, 2002
"... Theorem proving allows the formal verification of the correctness of very large systems. In order to increase the acceptance of theorem proving systems during the design process, we implemented higher order logic proof systems for ANSIC and Verilog within a framework for application specific proo ..."
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Theorem proving allows the formal verification of the correctness of very large systems. In order to increase the acceptance of theorem proving systems during the design process, we implemented higher order logic proof systems for ANSIC and Verilog within a framework for application specific proof systems. Furthermore, we implement the language of the PVS theorem prover as wellestablished higher order specification language. The tool allows the verification of the design languages using a PVS specification and the verification of hardware designs using a C program as specification. We implement powerful decision procedures using Model Checkers and satisfiability checkers. We provide experimental results that compare the performance of our tool with PVS on large industrial scale hardware examples.
Automatic Verification of Arithmetic Circuits in RTL using Term Rewriting Systems
 In Accepted in IEEE Transactions on Computers
, 2003
"... for being my quest... for showing me the way... Acknowledgments I’d like to thank my advisor, Dr. Jacob Abraham for his invaluable support and guidance through the course of this work. His novel ideas, infectious enthusiasm and intellectually stimulating discussions kept me motivated and encouraged ..."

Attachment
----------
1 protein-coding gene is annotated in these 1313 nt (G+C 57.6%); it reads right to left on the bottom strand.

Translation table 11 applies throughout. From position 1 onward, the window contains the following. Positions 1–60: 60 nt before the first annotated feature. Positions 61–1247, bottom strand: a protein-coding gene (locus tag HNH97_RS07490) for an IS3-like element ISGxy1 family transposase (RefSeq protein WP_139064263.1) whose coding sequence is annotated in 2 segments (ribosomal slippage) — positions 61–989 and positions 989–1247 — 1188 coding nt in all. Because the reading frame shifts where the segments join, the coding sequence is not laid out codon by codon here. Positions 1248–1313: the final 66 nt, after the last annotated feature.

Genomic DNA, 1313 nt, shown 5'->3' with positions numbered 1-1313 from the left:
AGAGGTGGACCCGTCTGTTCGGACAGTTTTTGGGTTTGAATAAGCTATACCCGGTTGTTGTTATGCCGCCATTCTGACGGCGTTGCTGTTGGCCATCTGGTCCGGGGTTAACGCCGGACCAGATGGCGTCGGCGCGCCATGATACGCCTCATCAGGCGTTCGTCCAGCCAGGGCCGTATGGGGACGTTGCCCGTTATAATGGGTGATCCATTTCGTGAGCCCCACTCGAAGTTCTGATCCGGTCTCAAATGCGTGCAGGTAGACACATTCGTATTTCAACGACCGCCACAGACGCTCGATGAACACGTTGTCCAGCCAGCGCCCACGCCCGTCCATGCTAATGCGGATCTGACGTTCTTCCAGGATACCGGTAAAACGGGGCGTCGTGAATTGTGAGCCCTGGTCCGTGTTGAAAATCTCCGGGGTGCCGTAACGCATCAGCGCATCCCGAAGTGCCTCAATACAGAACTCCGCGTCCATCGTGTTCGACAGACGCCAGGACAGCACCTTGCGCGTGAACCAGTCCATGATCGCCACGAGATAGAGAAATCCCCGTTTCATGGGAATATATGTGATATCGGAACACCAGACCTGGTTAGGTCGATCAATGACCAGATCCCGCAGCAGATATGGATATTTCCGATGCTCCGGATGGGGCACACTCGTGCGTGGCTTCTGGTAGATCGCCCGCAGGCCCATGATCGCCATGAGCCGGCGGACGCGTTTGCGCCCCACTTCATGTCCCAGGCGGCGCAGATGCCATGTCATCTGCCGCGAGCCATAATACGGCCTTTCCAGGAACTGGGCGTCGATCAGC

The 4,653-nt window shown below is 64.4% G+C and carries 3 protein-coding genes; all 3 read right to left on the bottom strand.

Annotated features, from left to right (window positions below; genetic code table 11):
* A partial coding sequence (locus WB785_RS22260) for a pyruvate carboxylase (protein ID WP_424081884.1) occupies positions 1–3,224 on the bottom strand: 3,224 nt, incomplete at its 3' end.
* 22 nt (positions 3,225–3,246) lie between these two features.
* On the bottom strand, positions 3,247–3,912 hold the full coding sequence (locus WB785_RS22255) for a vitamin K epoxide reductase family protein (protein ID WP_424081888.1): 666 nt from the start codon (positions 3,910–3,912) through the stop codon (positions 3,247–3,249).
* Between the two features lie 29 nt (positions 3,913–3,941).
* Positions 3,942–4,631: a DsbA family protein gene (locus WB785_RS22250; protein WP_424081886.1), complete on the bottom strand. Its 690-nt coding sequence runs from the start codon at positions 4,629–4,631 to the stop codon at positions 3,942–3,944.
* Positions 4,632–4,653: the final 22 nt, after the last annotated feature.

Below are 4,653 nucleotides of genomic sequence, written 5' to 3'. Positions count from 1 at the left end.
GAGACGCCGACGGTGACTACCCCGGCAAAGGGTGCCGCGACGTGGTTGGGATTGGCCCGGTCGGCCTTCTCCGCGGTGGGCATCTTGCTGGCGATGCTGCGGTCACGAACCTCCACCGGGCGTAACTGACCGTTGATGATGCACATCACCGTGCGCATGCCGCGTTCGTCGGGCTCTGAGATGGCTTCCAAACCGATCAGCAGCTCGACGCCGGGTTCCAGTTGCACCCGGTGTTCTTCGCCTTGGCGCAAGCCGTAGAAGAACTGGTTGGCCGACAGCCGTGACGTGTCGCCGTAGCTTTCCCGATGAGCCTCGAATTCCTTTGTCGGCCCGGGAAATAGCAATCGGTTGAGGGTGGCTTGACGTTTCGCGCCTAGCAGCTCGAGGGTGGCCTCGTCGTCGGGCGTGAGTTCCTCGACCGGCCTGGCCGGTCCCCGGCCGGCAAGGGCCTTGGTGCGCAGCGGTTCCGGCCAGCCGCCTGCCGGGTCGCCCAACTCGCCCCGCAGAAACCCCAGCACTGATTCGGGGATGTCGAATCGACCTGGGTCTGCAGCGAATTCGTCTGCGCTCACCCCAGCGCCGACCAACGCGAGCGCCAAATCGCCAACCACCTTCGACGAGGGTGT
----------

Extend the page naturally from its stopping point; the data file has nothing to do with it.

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Cited by 4 (1 self)
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for being my quest... for showing me the way... Acknowledgments I’d like to thank my advisor, Dr. Jacob Abraham for his invaluable support and guidance through the course of this work. His novel ideas, infectious enthusiasm and intellectually stimulating discussions kept me motivated and encouraged through the entire course of my Graduate Studies. Thank you Sir, for your firm belief in me. It kept me going in the most trying times. I’d also like to thank my colleague and fellow PhD student, Vinod Viswanath, for his support and assistance through my Masters. His experience, insight, resourcefulness, skills and alacrity have been a priceless source of inspiration and and help in obtaining this degree. Without his contribution, I don’t imagine I could have got this far. I’d like to thank Linda, Andrew, Shirley and Ruth for their promptness and efficiency in matters that required their attention. I’d also like to thank my labmates for their cooperation. I’d like to thank my friends Siddarth and Kunal, for bringing a lot of joy in my life in the U.S. Lastly, I’d like to thank my parents and sister for making me who I am. v